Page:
Q&A: Is vaping as addictive as cigarettes?
November 15 is the Great American Smokeout, an American Cancer Society event that encourages smokers to quit or use the day to make a quit plan. Tobacco use remains the single largest preventable cause of disease and premature death in the United States.
And it’s just not cigarettes that are to blame — e-cigarettes or vaporizers, touted as a safe alternative to cigarettes, have seen a huge increase in usage since their introduction in 2004. However, e-cigarettes often still contain nicotine, an addictive compound found in traditional cigarettes.
About 10.8 million adults in the United States are vaping, and more than half are younger than 35. So it’s no wonder the Food and Drug Administration is looking to ban sales of most flavored e-cigarettes, which appeal to younger users and come in flavors such as mango and rocket Popsicle.
For more information about vaping and its health effects compared to smoking, we talked to Abigail Plawman, MD, a family medicine doctor with MultiCare East Pierce Family Medicine, and Douglas True Borst, MD, a family practice specialist in Tacoma who is affiliated with MultiCare Good Samaritan Hospital.
What is vaping?
“Vaping” is slang for the use of electronic cigarettes. E-cigarettes use current from a battery to create a vapor from a solution (usually containing nicotine) that can be inhaled. This is opposed to combustion, which creates vapor as well, but also produces smoke from the breakdown of the tobacco leaves, paper and other contents of a cigarette.
E-cigarette devices range in size and appearance: from disposable devices that look like a plastic cigarette, large “tank” devices that contain a refillable vessel and large batteries, to devices that resemble USB drives (known as Juul pods).
These devices use lower temperatures than are present in cigarettes and do not involve combustion, which means you’re inhaling small particles of the vape liquid suspended in air.
How addictive is vaping compared to smoking cigarettes?
Nicotine is the best-studied addictive compound in cigarettes. Most people who use e-cigarettes use devices with solution that contain nicotine. Because both vaping and cigarettes contain the same underlying addictive substance, vaping has all the intrinsic addictive potential as cigarettes.
Given social acceptability and confusing messaging around the harms of vaping (vaping is a safer alternative for smokers, but not safe for non-smokers), as well as the presence of flavorants and increasing product placement in movies, televisions shows and advertisements, you might expect more people to get hooked than would become addicted to cigarettes in our current social environment.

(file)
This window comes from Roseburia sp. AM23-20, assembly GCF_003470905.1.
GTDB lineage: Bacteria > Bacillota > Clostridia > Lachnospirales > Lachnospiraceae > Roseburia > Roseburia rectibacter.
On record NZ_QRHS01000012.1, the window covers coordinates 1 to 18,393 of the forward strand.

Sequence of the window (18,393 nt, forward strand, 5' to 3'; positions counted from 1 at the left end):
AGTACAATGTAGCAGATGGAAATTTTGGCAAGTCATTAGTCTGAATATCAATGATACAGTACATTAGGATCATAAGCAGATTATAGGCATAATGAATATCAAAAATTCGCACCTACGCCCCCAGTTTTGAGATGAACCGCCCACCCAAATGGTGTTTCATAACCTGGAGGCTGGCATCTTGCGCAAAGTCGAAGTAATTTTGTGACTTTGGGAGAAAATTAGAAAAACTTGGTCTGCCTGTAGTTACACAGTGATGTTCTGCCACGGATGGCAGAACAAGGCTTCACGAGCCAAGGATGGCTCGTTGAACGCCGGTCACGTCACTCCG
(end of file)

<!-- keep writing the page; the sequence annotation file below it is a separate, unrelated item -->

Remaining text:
Despite having less nicotine than traditional cigarettes, it’s not a safe assumption that e-cigarettes are healthier. Experiments with light (low-nicotine) cigarettes showed that smokers changed their inhalation depth, frequency of inhalation and other factors to maintain similar blood levels of nicotine.
Although some vaping solutions don’t contain nicotine and instead contain flavorants, some solutions labeled “nicotine free” have been found to contain nicotine. It’s difficult to know how widespread this is, but it will hopefully improve with further FDA regulation.
What are your views on the current state of vaping?
Vaping is promising for current smokers because it provides a way to reduce their use of tobacco, even if they’re not interested in fully quitting. Similarly, for people who want to quit smoking but relapse, vaping might be a lower-risk alternative until they try to quit again.
Many people are interested in vaping as a quit-aid similar to nicotine replacement products, but studies have not found this form of use has been effective.
Unfortunately, the societal benefits of reducing the number of people who use traditional combustible smoking may be totally erased if teenagers continue to adopt vaping en masse.
While there are fewer direct toxic components and carcinogens in vapor, there are still plenty. Vapor contains heavy metals, carcinogens, direct toxicants and many other products that contribute to worse health outcomes. Nicotine itself is also very harmful, contributing to increased cardiovascular events and adverse events in pregnancy. Nicotine blood levels are not related to the amount of nicotine in solution, but rather by use pattern (puff rate, depth, length and other factors). People will unconsciously change these factors to achieve their body’s desired nicotine level.
What are your thoughts about the increase in adolescents who vape nicotine?
It’s very concerning and likely by design. The explosion of flavors of vapor products suggest that the industry is targeting children and teens, which is what the tobacco industry did in the early 1990s. The industry has also been aggressive with product placement in new, less regulated areas such as Instagram, Twitter and Facebook. Marketing for vape products continues to mislead by comparing vaping to breathing in fog or mist.
Abigail Plawman, MD, is a family medicine doctor with MultiCare East Pierce Family Medicine, and Douglas True Borst, MD, is a family practice specialist in Tacoma who is affiliated with MultiCare Good Samaritan Hospital.